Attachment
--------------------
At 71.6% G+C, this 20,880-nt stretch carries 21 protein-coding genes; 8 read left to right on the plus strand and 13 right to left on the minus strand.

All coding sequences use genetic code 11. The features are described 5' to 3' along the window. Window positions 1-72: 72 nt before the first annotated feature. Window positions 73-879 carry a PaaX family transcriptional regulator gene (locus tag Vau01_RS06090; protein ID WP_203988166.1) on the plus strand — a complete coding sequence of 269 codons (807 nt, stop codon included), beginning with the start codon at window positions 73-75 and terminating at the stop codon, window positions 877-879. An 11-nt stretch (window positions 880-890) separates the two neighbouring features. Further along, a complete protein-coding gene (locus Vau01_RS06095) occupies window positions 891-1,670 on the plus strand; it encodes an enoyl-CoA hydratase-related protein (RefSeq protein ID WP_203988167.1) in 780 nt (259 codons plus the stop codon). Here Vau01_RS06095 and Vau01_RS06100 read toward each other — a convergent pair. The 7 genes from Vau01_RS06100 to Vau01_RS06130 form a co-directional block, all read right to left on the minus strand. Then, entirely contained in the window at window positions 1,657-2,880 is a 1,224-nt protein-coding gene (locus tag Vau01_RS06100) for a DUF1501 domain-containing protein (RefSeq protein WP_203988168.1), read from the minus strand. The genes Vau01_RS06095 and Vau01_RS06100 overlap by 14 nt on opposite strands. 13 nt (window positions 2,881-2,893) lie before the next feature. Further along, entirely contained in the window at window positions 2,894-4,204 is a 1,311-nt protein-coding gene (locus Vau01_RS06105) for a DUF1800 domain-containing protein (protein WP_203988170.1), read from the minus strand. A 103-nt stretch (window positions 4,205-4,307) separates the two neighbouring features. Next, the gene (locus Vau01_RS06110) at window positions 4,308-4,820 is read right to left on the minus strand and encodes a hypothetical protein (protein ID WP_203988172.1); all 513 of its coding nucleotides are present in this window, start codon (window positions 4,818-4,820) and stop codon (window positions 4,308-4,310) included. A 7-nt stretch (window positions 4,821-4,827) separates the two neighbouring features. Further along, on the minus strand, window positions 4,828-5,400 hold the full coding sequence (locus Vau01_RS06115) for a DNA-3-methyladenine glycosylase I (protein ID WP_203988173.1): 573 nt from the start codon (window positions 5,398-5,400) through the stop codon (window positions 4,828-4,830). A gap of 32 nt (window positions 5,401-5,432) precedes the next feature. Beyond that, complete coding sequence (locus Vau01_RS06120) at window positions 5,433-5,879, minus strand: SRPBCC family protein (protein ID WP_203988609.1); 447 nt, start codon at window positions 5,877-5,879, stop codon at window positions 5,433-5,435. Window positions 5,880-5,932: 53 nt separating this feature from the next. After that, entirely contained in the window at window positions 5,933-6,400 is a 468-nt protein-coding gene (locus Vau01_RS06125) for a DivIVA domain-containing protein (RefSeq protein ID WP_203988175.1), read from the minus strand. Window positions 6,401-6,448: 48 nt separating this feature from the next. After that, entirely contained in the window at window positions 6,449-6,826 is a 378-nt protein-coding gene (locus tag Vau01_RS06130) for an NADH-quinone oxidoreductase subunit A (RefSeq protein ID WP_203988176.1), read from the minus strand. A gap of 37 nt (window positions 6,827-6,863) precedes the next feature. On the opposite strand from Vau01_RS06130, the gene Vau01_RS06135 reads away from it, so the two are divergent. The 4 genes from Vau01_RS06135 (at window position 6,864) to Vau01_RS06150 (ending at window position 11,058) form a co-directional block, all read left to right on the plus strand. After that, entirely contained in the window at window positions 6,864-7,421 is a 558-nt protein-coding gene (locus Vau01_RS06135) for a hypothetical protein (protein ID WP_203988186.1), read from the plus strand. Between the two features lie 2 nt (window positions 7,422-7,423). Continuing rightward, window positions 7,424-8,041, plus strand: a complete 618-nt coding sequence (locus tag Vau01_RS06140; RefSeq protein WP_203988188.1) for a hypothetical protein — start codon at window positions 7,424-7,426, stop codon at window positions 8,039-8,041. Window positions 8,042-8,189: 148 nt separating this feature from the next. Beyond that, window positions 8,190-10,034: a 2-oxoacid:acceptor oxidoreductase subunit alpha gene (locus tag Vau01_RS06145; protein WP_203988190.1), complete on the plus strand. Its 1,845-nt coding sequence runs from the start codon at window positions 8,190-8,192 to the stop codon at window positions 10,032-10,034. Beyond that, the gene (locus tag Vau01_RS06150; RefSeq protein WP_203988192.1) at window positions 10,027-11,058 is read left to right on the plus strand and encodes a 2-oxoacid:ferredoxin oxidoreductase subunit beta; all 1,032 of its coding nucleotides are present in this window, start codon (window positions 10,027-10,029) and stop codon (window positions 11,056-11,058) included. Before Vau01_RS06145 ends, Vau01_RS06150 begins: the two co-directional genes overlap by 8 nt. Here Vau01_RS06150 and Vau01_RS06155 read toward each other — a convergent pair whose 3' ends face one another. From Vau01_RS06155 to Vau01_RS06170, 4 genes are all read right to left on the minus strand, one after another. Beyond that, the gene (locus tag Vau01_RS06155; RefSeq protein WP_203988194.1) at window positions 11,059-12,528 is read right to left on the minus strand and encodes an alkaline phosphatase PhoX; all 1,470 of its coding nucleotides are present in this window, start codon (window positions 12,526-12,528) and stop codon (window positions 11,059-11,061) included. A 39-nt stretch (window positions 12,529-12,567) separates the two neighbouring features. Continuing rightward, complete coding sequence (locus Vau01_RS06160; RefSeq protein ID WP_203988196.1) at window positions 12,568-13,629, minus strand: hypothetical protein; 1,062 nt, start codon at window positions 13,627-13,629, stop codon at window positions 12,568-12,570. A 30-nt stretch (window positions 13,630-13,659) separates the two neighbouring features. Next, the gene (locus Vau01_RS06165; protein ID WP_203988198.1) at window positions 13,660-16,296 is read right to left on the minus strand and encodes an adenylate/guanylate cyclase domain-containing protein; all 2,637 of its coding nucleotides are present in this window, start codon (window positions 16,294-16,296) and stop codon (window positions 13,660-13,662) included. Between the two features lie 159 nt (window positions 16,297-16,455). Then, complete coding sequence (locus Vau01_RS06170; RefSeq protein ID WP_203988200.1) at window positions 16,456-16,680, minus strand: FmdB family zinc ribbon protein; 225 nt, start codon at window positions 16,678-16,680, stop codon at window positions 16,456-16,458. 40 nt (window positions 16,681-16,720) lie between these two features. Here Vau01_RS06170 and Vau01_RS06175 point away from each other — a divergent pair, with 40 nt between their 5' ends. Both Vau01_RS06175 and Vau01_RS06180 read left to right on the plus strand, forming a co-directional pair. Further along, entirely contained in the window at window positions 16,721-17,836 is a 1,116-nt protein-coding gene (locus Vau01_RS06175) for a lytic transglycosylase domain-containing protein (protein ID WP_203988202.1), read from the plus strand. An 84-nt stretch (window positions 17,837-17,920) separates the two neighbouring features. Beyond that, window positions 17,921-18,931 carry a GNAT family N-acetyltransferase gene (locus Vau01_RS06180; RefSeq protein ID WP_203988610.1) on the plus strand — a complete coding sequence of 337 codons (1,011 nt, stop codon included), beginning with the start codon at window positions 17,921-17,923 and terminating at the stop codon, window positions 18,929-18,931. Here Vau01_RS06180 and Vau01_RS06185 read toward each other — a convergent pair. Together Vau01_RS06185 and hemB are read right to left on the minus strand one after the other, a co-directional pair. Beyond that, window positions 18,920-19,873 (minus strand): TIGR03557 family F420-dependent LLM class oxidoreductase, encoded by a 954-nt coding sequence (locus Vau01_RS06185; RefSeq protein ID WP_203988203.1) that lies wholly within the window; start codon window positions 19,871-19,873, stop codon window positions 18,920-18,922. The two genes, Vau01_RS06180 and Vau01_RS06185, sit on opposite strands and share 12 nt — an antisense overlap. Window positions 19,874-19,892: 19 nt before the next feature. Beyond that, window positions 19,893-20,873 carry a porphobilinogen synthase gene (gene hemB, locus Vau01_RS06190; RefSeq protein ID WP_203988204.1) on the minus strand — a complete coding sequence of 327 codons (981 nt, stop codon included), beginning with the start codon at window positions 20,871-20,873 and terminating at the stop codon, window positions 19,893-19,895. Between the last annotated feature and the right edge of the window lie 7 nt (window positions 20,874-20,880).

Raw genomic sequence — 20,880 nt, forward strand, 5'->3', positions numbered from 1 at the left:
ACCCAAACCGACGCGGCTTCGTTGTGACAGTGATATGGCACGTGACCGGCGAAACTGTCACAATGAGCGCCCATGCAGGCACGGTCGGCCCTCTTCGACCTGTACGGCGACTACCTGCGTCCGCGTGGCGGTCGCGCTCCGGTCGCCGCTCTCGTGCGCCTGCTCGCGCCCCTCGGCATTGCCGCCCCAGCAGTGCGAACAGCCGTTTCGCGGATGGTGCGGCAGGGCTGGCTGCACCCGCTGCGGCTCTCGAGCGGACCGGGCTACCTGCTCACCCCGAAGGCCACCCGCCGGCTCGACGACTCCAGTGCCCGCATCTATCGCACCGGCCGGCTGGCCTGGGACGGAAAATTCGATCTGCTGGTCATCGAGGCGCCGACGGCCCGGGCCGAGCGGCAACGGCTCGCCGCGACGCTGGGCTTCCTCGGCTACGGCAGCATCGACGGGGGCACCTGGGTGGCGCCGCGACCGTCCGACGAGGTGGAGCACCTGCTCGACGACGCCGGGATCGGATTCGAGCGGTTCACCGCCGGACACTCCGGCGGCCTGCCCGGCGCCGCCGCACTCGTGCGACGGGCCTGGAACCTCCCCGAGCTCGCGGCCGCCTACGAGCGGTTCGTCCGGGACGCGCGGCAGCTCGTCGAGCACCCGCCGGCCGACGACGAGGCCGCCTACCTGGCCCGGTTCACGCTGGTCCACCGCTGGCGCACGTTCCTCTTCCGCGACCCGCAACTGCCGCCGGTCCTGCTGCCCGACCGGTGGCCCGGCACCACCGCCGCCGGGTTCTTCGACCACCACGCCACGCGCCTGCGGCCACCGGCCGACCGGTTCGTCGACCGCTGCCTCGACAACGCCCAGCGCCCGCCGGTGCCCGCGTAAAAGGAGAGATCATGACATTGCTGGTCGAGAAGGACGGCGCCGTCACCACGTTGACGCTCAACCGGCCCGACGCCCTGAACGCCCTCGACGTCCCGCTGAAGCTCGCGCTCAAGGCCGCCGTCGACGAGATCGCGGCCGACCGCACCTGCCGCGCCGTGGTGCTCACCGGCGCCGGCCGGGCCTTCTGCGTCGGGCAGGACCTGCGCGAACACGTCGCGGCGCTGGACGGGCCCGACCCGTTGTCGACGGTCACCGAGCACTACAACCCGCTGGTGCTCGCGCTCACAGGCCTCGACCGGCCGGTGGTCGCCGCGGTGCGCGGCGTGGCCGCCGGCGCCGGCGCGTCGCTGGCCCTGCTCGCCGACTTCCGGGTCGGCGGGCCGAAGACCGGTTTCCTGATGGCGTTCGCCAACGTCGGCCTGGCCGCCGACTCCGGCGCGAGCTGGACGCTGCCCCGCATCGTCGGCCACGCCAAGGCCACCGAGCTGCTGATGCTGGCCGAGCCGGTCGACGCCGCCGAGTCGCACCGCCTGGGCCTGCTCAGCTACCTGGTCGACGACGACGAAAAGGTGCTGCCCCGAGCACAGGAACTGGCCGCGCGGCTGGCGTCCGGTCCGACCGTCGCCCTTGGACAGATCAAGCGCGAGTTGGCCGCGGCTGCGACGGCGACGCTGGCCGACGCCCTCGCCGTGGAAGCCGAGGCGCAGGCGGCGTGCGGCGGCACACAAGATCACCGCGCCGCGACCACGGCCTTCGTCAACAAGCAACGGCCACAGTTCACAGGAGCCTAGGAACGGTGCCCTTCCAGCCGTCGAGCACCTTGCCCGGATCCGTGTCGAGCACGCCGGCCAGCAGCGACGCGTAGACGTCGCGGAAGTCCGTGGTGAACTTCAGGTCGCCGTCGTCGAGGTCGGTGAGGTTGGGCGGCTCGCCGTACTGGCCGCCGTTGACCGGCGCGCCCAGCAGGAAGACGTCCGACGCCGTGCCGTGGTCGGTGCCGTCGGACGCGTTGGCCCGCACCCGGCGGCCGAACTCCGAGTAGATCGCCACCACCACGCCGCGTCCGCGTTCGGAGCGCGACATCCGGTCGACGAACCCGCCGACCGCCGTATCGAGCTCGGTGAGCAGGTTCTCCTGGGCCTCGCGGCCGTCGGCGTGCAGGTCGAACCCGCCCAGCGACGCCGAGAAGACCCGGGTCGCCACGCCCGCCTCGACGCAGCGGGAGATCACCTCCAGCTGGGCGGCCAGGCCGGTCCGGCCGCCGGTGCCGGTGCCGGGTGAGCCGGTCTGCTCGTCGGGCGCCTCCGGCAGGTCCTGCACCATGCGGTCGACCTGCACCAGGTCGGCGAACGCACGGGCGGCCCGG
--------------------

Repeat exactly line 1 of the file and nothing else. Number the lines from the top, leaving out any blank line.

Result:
At 71.6% G+C, this 20,880-nt stretch carries 21 protein-coding genes; 8 read left to right on the plus strand and 13 right to left on the minus strand.